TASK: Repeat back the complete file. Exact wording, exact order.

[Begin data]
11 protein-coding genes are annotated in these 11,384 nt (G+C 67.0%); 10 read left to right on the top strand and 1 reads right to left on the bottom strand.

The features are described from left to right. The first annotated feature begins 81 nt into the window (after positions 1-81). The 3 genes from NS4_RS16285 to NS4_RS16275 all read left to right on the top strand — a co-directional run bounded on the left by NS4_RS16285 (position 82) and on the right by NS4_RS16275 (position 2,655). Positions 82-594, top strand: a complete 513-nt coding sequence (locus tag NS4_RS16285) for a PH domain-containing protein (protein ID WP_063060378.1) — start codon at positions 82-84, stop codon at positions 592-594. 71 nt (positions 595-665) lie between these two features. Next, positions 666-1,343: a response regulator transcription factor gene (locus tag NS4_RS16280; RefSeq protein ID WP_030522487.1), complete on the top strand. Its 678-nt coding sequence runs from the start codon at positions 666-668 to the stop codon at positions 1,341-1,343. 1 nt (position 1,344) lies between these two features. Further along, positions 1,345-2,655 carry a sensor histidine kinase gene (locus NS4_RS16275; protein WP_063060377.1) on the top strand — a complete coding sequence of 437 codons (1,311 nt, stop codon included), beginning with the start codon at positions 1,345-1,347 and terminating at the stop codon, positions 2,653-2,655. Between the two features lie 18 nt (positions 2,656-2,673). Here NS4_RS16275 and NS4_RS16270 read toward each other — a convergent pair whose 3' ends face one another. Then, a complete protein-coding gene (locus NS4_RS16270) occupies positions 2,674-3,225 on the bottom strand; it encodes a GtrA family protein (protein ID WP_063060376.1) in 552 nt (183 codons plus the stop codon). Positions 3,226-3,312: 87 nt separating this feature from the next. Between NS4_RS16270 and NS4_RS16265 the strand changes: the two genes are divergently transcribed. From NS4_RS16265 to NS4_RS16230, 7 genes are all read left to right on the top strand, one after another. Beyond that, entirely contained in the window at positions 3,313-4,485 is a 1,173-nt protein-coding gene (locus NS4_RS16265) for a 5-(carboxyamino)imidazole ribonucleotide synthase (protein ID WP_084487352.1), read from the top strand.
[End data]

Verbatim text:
11 protein-coding genes are annotated in these 11,384 nt (G+C 67.0%); 10 read left to right on the top strand and 1 reads right to left on the bottom strand.

The features are described from left to right. The first annotated feature begins 81 nt into the window (after positions 1-81). The 3 genes from NS4_RS16285 to NS4_RS16275 all read left to right on the top strand — a co-directional run bounded on the left by NS4_RS16285 (position 82) and on the right by NS4_RS16275 (position 2,655). Positions 82-594, top strand: a complete 513-nt coding sequence (locus tag NS4_RS16285) for a PH domain-containing protein (protein ID WP_063060378.1) — start codon at positions 82-84, stop codon at positions 592-594. 71 nt (positions 595-665) lie between these two features. Next, positions 666-1,343: a response regulator transcription factor gene (locus tag NS4_RS16280; RefSeq protein ID WP_030522487.1), complete on the top strand. Its 678-nt coding sequence runs from the start codon at positions 666-668 to the stop codon at positions 1,341-1,343. 1 nt (position 1,344) lies between these two features. Further along, positions 1,345-2,655 carry a sensor histidine kinase gene (locus NS4_RS16275; protein WP_063060377.1) on the top strand — a complete coding sequence of 437 codons (1,311 nt, stop codon included), beginning with the start codon at positions 1,345-1,347 and terminating at the stop codon, positions 2,653-2,655. Between the two features lie 18 nt (positions 2,656-2,673). Here NS4_RS16275 and NS4_RS16270 read toward each other — a convergent pair whose 3' ends face one another. Then, a complete protein-coding gene (locus NS4_RS16270) occupies positions 2,674-3,225 on the bottom strand; it encodes a GtrA family protein (protein ID WP_063060376.1) in 552 nt (183 codons plus the stop codon). Positions 3,226-3,312: 87 nt separating this feature from the next. Between NS4_RS16270 and NS4_RS16265 the strand changes: the two genes are divergently transcribed. From NS4_RS16265 to NS4_RS16230, 7 genes are all read left to right on the top strand, one after another. Beyond that, entirely contained in the window at positions 3,313-4,485 is a 1,173-nt protein-coding gene (locus NS4_RS16265) for a 5-(carboxyamino)imidazole ribonucleotide synthase (protein ID WP_084487352.1), read from the top strand.